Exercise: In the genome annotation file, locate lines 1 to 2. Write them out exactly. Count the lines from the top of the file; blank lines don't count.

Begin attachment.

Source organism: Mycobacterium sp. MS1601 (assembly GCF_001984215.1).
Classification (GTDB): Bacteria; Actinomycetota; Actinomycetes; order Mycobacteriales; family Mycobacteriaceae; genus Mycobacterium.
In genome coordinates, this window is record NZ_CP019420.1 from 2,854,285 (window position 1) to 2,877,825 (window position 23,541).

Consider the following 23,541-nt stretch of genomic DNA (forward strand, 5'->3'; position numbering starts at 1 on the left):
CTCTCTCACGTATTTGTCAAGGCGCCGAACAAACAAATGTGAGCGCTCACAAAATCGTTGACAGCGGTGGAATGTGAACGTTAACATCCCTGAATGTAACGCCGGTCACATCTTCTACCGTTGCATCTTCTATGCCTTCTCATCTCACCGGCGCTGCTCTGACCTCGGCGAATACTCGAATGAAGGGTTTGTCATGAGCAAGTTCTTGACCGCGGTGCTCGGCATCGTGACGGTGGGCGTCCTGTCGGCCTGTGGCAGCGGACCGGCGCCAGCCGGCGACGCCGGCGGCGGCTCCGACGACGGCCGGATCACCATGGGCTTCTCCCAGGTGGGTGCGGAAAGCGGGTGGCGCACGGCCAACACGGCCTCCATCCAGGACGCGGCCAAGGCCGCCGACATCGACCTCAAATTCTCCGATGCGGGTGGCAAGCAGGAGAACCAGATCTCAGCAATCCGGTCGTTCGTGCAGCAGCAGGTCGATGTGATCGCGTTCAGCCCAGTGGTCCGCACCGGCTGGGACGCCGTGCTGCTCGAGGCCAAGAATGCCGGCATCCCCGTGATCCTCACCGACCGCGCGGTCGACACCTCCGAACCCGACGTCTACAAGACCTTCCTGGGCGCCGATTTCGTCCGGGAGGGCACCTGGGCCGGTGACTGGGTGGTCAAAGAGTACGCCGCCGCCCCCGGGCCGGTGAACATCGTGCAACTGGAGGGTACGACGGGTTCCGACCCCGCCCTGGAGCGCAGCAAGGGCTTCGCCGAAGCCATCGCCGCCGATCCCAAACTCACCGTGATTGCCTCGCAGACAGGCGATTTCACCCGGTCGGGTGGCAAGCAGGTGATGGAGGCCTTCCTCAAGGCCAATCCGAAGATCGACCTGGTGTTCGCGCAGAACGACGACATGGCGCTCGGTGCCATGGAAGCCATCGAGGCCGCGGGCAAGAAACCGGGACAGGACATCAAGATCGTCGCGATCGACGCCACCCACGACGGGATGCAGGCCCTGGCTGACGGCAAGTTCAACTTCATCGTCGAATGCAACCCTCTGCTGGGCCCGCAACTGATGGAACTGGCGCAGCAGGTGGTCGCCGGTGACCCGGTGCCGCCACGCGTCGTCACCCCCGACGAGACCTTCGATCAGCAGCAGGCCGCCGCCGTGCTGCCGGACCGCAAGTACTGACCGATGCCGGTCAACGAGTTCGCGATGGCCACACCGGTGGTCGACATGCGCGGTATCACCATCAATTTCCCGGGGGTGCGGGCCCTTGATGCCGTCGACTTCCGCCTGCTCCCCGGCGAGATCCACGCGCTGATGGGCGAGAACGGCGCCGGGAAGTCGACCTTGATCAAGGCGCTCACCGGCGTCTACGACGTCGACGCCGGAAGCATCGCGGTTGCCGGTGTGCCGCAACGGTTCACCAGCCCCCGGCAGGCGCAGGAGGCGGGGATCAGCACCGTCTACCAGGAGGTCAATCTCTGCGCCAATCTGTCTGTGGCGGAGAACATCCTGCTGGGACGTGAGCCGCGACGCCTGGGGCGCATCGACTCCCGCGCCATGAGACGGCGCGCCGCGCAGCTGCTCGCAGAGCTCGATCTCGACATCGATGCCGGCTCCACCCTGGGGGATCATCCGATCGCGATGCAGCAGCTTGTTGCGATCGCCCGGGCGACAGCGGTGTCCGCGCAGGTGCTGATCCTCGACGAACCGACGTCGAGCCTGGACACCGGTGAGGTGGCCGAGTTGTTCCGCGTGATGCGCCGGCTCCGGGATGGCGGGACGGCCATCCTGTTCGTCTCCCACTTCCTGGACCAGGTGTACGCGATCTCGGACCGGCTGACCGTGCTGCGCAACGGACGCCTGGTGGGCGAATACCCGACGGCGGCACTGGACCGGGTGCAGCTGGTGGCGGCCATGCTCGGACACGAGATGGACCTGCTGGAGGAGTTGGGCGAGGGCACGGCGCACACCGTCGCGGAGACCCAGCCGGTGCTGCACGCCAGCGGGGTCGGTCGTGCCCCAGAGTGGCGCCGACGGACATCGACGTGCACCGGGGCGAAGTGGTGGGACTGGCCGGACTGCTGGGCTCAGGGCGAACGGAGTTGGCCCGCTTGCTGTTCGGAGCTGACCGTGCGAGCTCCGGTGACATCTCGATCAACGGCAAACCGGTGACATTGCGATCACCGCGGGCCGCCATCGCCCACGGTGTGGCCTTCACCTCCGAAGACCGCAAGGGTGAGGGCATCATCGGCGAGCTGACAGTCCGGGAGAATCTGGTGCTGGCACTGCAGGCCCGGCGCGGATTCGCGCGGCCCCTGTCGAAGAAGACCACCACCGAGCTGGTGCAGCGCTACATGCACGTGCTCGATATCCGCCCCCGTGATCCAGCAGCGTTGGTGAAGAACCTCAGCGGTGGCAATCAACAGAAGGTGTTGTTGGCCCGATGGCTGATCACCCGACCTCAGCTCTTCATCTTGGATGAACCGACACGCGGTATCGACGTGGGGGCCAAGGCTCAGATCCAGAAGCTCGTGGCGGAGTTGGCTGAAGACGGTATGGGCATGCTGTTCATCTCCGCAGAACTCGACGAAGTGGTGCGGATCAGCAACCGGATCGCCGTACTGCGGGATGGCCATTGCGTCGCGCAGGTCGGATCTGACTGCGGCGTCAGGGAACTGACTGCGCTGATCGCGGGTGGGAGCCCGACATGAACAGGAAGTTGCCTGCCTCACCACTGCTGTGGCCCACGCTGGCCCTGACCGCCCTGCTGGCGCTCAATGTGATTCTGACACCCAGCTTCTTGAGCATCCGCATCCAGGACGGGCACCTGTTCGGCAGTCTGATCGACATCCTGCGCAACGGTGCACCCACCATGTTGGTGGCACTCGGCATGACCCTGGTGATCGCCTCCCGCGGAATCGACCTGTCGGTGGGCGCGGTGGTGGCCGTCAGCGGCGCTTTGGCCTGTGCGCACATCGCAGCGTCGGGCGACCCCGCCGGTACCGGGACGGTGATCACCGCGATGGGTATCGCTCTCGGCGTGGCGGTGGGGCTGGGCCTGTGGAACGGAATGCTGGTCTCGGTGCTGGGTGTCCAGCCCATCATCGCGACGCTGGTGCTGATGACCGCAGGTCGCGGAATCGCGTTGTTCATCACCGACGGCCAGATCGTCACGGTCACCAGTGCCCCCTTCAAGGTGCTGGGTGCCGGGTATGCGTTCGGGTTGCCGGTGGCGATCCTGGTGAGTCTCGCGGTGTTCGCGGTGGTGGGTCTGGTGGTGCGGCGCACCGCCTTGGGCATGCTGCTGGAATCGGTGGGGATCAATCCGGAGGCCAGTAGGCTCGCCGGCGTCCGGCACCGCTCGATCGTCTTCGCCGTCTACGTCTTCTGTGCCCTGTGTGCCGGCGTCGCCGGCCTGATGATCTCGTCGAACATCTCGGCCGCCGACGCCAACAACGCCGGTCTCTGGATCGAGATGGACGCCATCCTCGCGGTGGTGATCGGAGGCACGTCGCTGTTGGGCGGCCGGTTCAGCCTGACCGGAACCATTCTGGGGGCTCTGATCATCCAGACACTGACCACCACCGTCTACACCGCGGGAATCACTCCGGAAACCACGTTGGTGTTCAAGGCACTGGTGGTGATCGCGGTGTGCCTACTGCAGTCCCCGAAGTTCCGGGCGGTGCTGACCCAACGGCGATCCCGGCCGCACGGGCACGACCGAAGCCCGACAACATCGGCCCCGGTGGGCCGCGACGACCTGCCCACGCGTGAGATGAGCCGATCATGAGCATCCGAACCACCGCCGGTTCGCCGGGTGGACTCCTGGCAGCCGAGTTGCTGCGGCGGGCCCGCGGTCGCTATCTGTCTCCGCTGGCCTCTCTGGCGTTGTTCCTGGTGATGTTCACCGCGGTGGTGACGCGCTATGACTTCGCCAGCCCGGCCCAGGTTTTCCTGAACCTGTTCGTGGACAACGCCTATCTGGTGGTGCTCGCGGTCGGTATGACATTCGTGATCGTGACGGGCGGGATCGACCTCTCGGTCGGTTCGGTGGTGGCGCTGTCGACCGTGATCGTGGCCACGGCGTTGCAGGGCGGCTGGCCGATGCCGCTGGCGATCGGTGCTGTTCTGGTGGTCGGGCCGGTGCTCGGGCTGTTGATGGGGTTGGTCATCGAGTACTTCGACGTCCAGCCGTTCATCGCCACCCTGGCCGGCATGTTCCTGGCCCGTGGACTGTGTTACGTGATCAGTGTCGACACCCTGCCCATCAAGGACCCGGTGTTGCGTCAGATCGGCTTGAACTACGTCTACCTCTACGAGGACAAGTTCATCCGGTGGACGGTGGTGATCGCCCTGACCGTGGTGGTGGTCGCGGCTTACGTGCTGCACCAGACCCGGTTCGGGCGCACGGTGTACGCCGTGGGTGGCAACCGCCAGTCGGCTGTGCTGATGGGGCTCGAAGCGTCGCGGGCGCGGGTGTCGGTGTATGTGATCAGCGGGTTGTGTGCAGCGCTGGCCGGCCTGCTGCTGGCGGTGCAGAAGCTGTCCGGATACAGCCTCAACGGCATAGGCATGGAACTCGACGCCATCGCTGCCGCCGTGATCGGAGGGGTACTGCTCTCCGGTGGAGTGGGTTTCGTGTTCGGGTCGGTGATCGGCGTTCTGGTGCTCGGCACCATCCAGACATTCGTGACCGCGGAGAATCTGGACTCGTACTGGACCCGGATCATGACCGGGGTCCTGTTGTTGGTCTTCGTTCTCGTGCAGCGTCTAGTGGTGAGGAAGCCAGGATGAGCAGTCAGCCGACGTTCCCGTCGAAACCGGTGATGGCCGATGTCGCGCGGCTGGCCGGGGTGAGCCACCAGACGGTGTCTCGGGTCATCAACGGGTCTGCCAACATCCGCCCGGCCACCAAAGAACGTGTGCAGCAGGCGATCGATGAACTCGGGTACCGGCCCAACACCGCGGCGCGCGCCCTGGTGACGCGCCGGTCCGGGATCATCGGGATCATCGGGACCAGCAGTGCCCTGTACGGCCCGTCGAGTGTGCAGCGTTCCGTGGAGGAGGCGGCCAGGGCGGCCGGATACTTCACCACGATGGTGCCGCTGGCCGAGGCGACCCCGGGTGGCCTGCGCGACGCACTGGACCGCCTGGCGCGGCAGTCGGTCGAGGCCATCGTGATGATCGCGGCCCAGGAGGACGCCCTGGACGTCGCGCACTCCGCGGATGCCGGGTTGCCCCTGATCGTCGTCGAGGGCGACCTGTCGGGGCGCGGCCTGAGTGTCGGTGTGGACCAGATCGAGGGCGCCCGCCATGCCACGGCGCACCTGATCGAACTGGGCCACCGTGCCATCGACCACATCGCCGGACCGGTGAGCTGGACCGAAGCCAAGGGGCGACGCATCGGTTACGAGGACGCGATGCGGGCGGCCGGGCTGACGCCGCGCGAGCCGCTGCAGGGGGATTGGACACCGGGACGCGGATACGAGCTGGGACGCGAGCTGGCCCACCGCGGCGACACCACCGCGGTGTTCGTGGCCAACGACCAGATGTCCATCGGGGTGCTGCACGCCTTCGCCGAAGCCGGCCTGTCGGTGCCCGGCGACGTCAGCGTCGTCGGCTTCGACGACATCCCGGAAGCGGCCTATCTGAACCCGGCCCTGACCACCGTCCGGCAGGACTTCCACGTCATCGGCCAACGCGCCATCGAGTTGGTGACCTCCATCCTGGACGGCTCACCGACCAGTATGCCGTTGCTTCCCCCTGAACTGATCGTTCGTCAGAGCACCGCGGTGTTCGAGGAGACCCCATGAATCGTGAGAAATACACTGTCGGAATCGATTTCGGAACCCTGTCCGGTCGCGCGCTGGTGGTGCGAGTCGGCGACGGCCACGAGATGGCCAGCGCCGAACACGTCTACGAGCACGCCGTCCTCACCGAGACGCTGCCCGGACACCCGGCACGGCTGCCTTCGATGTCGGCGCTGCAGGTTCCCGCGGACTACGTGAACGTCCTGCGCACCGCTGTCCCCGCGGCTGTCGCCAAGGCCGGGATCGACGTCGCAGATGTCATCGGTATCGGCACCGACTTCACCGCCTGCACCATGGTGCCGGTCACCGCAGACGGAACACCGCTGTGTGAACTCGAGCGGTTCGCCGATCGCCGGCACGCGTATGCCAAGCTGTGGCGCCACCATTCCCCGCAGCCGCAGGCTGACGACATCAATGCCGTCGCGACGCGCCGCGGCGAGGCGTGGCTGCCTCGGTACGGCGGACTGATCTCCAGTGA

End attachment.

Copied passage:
Source organism: Mycobacterium sp. MS1601 (assembly GCF_001984215.1).
Classification (GTDB): Bacteria; Actinomycetota; Actinomycetes; order Mycobacteriales; family Mycobacteriaceae; genus Mycobacterium.